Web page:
Government Regulation

Europe’s antitrust chief uses U.S. visit to explain Amazon probe

29 September 2018

From MarketWatch:

The head of the European Commission’s antitrust authority used a visit to the U.S. to describe in greater detail the latest American tech titan that’s the subject of possible action, Amazon.

As European Union Commissioner for Competition, Margrethe Vestager has had a lot of influence on U.S. technology companies like Google  which was fined $5 billion for violating EU antitrust rules, and Apple, which was ordered to repay over $15 billion to Ireland.

Now she has her eyes on another American company: Amazon.

. . . .

The EU’s investigation into Amazon which was announced last week was flagged as a company that may be in violation of EU antitrust law through an e-commerce sector inquiry Vestager’s commision conducted over the summer.

“We found that there are price maintenance issues where businesses not only give you a recommended price, but they also police that you actually take this recommended price,” Vestager said at a press conference held in Washington D.C. on Thursday.

When it comes to Amazon, she added that there is also a concern centered around how the platform utilizes consumer spending behavior data from the “little guys”, or third-party sellers that sell goods their goods on Amazon. “Since you have thousands and thousands of little guys you get quite a big horizontal picture of what’s going on in the marketplace,” she said, “and that is giving the big guy an advantage that cannot be matched because you have this special access to data.”

. . . .

On her visit to Washington, Vestager also met with Makan Delrahim, the assistant attorney general for the antitrust division, and Joe Simons, chairman of the Federal Trade Commission. “It’s been a very long time since we have had this sort of formal meeting,” Vestager said, “but it was a good way to sort of make a point of information and then of course cooperation will continue.”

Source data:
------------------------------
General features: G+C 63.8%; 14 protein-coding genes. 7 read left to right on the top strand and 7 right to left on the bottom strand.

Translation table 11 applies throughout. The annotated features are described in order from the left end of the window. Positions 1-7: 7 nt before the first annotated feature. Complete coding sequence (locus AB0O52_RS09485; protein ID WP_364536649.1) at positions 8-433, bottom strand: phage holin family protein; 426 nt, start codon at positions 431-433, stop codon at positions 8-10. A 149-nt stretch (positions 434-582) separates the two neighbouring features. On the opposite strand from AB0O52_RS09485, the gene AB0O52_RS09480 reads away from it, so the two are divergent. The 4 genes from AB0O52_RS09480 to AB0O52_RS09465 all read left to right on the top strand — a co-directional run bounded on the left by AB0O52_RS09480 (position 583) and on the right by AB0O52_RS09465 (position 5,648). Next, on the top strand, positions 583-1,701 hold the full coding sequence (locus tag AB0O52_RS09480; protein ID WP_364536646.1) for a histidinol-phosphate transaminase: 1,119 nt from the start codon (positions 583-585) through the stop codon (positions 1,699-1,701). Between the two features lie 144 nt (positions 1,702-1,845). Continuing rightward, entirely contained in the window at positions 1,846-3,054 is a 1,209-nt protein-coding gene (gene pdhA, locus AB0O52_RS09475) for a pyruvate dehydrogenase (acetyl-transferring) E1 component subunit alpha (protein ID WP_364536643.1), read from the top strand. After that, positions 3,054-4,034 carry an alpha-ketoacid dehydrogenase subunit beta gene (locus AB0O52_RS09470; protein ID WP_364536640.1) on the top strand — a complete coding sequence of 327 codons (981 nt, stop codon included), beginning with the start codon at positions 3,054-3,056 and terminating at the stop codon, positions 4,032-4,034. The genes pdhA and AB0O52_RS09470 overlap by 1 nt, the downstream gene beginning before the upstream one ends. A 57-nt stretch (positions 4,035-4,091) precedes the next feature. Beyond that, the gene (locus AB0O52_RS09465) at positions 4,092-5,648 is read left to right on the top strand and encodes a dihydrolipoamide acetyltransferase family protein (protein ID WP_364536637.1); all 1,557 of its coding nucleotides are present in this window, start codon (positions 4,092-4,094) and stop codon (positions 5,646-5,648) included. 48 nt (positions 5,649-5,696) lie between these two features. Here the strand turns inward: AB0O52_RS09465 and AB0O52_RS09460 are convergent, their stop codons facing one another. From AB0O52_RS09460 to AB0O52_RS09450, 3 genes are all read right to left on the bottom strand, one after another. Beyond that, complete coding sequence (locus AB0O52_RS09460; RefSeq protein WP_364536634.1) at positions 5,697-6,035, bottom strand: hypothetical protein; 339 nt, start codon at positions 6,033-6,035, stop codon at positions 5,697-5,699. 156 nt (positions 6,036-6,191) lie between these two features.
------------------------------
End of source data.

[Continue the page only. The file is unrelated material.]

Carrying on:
“This is about her getting ready for her next job in the EU and it shows she can play a bigger role in the U.S.,” said Roslyn Layton, a visiting scholar at the American Enterprise Institute in Washington, D.C.

Unlike the United States, Layton said that Europe has still not fully recovered from the financial crisis in 2008. “Many people say, ‘Why not make better policy to help growth?’ Well, those things are hard and it doesn’t sound consumer friendly so it is much easier to say let’s go after the big U.S. companies.”

In addition to Amazon, given that the majority of technology companies Vestager has investigated are from the United States, many question whether she intends to use European antitrust policy to weaken U.S. companies to benefit smaller European ones. Be it in the United States or the EU, the goal of any antitrust policy should be to leave consumers better off, said Guido Lobrano, senior director of global policy at Information Technology Industry Council. “It is a reality that tech companies and large groups have originated in the United States because it is favorable to innovation which is not quite the case in Europe,” he said.

Link to the rest at MarketWatch

If PG were in a business and his competitors were selling on Amazon, in addition to watching online pricing and the Sales Rank of his competitors (probably with some technology that automated the process), he would be using this information to inform his own pricing strategies and, where appropriate, to hammer on his suppliers for lower prices.

If a competitor were selling a product below cost, PG might use the opportunity to restock his inventory.

It’s much, much easier to monitor competitor pricing/promotion activities on an ecommerce platform than it is if a competitor is selling through 500 individual physical stores. It costs money to track in-store competitor activities in meatspace (there are companies who will do this for a fee) and generating a physical retail version of Amazon Sales Rank and tracking it over time would be very expensive.